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I, Origins: Luminous cinematography, but one step back in intellectual credibility

2 out of 4 stars

Title
I, Origins
Written by
Mike Cahill
Directed by
Mike Cahill
Starring
Michael Pitt, Brit Marling and Astrid Berges-Frisbey
Country
USA
Language
English

Mike Cahill's 2011 Sundance breakthrough, Another Earth, co-written with actress Brit Marling, was all kinds of promising: An ambitious mixture of low-budget science fiction and post-trauma drama, it was more about ideas than special effects. Cahill's new film, I, Origins, takes one step forward – the seductive quicksilver luminosity of Markus Forderer's cinematography – and one giant step back in intellectual credibility.

Michael Pitt stars as Ian, an earnest PhD student who's determined to refute the "intelligent design" advocates' favourite example of God's design, the complexity of the human eye. Ian's plan to foil those creationists is to demonstrate the evolution from blind invertebrates to our own superior peepers.

To assist him, he has a sultry undergraduate researcher, Karen (Marling), who is a devoted lab pal. Their eventual goal is to bring sight to a worm, which I guess is a metaphor.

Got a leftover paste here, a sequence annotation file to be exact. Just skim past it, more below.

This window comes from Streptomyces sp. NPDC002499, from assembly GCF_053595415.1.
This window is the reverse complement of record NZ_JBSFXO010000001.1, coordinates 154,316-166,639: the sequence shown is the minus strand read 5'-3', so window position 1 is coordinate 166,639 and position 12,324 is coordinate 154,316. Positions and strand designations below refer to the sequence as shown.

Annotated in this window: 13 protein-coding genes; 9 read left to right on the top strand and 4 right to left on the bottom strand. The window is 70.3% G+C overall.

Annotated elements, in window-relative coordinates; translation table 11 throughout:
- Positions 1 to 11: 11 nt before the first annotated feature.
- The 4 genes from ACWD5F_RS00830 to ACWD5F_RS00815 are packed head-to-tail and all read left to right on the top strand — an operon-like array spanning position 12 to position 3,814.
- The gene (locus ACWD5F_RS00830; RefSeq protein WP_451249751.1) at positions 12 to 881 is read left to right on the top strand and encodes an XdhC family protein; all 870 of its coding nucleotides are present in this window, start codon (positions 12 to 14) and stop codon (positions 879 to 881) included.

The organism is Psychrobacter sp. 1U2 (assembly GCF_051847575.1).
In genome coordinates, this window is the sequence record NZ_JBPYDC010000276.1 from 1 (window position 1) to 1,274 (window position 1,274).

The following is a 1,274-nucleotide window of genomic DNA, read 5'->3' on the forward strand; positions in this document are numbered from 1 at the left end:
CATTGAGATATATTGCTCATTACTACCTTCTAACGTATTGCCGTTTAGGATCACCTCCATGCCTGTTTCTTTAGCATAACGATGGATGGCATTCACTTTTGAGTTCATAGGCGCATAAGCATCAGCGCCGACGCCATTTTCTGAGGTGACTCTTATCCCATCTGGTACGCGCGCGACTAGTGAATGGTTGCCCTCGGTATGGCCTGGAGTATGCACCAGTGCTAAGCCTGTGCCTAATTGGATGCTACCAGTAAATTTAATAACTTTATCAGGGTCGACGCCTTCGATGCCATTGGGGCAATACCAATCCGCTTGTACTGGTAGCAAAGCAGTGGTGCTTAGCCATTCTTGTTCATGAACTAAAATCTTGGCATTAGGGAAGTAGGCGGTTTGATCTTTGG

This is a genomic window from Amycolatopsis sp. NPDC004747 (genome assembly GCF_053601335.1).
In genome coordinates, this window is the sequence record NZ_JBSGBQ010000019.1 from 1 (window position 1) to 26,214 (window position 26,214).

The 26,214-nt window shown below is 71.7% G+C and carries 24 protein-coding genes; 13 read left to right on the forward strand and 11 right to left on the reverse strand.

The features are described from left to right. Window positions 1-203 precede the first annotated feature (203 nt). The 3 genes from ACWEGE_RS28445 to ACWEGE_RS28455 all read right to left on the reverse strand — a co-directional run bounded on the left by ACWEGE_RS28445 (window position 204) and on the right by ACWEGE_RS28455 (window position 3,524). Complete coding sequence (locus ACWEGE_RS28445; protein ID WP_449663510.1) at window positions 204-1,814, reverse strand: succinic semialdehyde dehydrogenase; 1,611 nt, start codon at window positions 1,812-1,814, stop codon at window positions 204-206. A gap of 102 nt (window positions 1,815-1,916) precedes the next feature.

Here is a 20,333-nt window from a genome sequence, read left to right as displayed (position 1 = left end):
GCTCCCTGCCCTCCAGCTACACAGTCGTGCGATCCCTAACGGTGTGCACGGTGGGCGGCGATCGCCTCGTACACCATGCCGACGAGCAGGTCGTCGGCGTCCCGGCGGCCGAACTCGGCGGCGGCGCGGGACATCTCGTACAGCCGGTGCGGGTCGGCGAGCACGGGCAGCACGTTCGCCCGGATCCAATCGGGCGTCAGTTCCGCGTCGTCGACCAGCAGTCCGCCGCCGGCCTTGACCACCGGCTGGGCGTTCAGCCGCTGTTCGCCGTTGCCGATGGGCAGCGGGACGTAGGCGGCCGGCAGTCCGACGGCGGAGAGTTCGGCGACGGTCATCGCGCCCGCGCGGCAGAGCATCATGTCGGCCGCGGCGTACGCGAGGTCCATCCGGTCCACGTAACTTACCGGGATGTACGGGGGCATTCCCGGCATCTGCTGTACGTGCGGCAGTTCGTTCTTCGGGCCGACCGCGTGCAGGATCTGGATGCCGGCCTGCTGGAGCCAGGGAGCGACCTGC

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Initially, though, Ian only has eyes for another woman, a masked sylph he meets at a Halloween party. Mesmerized by her gold-flecked pupils, he tracks her down. Turns out she's a model named Sofi (Astrid Berges-Frisbey) – a free spirit who believes in reincarnation, magic and doing lucrative billboard ads.

Time passes; there's a tragedy, a child born with autism, and Ian's meeting with a mysterious scientist doing experiments on "eye matching" from a giant data bank. Finally, there's a journey to India and enough signs, portents and sudden bursts of intuition for several M. Night Shyamalan movies. Although the film and the actors keep on looking good, this solemn, soppy, fantasy has nothing to say about science or faith.

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About the Author
Film critic

Liam Lacey is a film critic for The Globe and Mail. More

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